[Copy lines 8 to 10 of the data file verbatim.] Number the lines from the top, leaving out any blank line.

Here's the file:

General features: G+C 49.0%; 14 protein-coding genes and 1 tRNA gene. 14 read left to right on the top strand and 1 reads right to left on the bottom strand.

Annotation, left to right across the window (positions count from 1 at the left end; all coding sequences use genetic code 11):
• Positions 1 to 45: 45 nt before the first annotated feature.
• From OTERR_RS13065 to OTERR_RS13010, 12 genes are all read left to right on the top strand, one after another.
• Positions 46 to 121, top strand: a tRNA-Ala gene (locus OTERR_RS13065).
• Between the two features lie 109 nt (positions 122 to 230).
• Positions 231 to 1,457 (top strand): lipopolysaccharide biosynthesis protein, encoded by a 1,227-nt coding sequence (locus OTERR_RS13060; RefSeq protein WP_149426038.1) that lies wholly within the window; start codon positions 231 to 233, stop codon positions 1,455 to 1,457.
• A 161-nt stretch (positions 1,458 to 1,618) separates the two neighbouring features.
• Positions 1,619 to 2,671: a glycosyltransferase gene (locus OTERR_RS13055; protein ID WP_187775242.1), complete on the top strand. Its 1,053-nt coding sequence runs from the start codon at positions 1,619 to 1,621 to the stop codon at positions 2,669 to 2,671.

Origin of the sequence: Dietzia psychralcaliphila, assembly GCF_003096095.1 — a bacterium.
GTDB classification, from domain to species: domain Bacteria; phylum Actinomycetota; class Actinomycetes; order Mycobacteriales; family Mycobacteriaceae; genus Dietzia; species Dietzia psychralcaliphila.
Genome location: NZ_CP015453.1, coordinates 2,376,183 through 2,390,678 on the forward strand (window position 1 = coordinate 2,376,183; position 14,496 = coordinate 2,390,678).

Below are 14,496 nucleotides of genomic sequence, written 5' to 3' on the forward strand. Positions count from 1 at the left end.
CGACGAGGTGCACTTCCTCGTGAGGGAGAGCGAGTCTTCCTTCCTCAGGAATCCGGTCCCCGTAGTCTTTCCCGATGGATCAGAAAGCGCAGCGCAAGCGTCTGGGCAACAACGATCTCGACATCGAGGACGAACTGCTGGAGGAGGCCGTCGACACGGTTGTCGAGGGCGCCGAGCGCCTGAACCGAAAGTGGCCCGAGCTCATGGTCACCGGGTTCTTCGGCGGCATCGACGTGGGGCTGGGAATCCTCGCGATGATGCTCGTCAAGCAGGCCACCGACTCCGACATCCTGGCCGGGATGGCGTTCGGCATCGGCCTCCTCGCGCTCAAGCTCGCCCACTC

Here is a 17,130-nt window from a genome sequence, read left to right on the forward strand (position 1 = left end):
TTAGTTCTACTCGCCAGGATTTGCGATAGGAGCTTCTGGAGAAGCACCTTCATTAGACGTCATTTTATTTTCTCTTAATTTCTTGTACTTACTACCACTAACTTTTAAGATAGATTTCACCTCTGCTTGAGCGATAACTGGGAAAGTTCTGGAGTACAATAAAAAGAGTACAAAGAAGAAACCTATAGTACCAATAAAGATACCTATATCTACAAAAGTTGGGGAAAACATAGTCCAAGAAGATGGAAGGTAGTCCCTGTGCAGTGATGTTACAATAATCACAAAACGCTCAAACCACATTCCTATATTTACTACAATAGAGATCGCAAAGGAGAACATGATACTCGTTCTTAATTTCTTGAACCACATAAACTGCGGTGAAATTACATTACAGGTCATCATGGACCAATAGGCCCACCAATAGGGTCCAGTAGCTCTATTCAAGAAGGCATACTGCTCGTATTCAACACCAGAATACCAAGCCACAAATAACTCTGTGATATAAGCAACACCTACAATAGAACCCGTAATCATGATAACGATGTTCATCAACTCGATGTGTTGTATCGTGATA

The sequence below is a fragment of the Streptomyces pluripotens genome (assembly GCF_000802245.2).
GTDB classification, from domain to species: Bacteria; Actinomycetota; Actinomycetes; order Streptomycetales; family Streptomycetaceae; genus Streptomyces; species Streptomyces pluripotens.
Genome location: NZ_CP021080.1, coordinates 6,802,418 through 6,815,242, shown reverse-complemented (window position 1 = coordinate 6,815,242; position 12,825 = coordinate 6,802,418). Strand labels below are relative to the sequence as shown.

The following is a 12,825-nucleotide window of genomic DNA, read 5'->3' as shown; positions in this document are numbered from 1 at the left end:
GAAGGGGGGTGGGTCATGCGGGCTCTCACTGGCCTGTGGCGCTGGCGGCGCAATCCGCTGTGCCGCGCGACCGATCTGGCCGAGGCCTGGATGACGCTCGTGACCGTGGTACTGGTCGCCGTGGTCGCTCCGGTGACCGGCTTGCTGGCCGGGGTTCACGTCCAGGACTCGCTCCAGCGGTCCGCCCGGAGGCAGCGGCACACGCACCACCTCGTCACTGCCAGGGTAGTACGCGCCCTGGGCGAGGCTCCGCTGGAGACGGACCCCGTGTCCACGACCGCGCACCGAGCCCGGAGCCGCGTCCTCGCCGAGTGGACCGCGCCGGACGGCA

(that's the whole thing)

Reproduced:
• A 161-nt stretch (positions 1,458 to 1,618) separates the two neighbouring features.
• Positions 1,619 to 2,671: a glycosyltransferase gene (locus OTERR_RS13055; protein ID WP_187775242.1), complete on the top strand. Its 1,053-nt coding sequence runs from the start codon at positions 1,619 to 1,621 to the stop codon at positions 2,669 to 2,671.

Origin of the sequence: Dietzia psychralcaliphila, assembly GCF_003096095.1 — a bacterium.